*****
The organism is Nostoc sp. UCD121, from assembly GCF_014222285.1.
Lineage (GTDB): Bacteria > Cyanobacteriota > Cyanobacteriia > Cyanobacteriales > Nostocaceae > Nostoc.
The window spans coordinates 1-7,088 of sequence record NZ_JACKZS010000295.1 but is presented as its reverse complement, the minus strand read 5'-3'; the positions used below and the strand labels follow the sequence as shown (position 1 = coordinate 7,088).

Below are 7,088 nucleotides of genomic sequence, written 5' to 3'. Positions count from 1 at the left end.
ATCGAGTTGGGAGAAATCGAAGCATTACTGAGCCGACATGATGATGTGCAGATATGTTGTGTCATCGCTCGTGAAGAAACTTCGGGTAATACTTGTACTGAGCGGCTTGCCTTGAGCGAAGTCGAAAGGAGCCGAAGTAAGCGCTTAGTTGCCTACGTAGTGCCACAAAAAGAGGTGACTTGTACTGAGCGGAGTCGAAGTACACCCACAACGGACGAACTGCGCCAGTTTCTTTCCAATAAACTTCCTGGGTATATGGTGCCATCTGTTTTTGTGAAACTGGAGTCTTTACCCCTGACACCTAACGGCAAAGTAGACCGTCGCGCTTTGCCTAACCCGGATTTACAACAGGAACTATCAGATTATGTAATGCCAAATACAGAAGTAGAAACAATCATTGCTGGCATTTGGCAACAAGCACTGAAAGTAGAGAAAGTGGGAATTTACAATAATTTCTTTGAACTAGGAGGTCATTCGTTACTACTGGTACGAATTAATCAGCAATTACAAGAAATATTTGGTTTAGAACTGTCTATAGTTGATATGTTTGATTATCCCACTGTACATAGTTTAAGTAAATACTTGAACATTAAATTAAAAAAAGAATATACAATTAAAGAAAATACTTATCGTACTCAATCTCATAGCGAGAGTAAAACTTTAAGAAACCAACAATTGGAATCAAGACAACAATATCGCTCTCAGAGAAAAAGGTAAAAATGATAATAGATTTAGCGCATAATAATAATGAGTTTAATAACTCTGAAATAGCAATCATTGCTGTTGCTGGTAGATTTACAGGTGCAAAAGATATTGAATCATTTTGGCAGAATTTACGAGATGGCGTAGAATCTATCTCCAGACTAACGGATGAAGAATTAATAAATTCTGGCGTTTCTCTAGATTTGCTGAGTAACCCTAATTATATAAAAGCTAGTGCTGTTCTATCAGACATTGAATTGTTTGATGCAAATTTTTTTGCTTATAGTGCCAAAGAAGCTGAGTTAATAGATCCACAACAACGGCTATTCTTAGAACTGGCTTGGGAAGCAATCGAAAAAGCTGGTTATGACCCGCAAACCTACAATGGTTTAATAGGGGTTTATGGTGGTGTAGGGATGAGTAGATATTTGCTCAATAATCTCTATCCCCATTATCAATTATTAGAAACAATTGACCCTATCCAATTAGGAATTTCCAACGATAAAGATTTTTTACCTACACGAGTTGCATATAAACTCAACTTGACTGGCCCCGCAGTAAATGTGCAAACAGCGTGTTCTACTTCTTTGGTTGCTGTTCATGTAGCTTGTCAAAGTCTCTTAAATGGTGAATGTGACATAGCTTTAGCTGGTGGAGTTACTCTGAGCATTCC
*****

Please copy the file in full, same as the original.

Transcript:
The organism is Nostoc sp. UCD121, from assembly GCF_014222285.1.
Lineage (GTDB): Bacteria > Cyanobacteriota > Cyanobacteriia > Cyanobacteriales > Nostocaceae > Nostoc.
The window spans coordinates 1-7,088 of sequence record NZ_JACKZS010000295.1 but is presented as its reverse complement, the minus strand read 5'-3'; the positions used below and the strand labels follow the sequence as shown (position 1 = coordinate 7,088).

Below are 7,088 nucleotides of genomic sequence, written 5' to 3'. Positions count from 1 at the left end.
ATCGAGTTGGGAGAAATCGAAGCATTACTGAGCCGACATGATGATGTGCAGATATGTTGTGTCATCGCTCGTGAAGAAACTTCGGGTAATACTTGTACTGAGCGGCTTGCCTTGAGCGAAGTCGAAAGGAGCCGAAGTAAGCGCTTAGTTGCCTACGTAGTGCCACAAAAAGAGGTGACTTGTACTGAGCGGAGTCGAAGTACACCCACAACGGACGAACTGCGCCAGTTTCTTTCCAATAAACTTCCTGGGTATATGGTGCCATCTGTTTTTGTGAAACTGGAGTCTTTACCCCTGACACCTAACGGCAAAGTAGACCGTCGCGCTTTGCCTAACCCGGATTTACAACAGGAACTATCAGATTATGTAATGCCAAATACAGAAGTAGAAACAATCATTGCTGGCATTTGGCAACAAGCACTGAAAGTAGAGAAAGTGGGAATTTACAATAATTTCTTTGAACTAGGAGGTCATTCGTTACTACTGGTACGAATTAATCAGCAATTACAAGAAATATTTGGTTTAGAACTGTCTATAGTTGATATGTTTGATTATCCCACTGTACATAGTTTAAGTAAATACTTGAACATTAAATTAAAAAAAGAATATACAATTAAAGAAAATACTTATCGTACTCAATCTCATAGCGAGAGTAAAACTTTAAGAAACCAACAATTGGAATCAAGACAACAATATCGCTCTCAGAGAAAAAGGTAAAAATGATAATAGATTTAGCGCATAATAATAATGAGTTTAATAACTCTGAAATAGCAATCATTGCTGTTGCTGGTAGATTTACAGGTGCAAAAGATATTGAATCATTTTGGCAGAATTTACGAGATGGCGTAGAATCTATCTCCAGACTAACGGATGAAGAATTAATAAATTCTGGCGTTTCTCTAGATTTGCTGAGTAACCCTAATTATATAAAAGCTAGTGCTGTTCTATCAGACATTGAATTGTTTGATGCAAATTTTTTTGCTTATAGTGCCAAAGAAGCTGAGTTAATAGATCCACAACAACGGCTATTCTTAGAACTGGCTTGGGAAGCAATCGAAAAAGCTGGTTATGACCCGCAAACCTACAATGGTTTAATAGGGGTTTATGGTGGTGTAGGGATGAGTAGATATTTGCTCAATAATCTCTATCCCCATTATCAATTATTAGAAACAATTGACCCTATCCAATTAGGAATTTCCAACGATAAAGATTTTTTACCTACACGAGTTGCATATAAACTCAACTTGACTGGCCCCGCAGTAAATGTGCAAACAGCGTGTTCTACTTCTTTGGTTGCTGTTCATGTAGCTTGTCAAAGTCTCTTAAATGGTGAATGTGACATAGCTTTAGCTGGTGGAGTTACTCTGAGCATTCC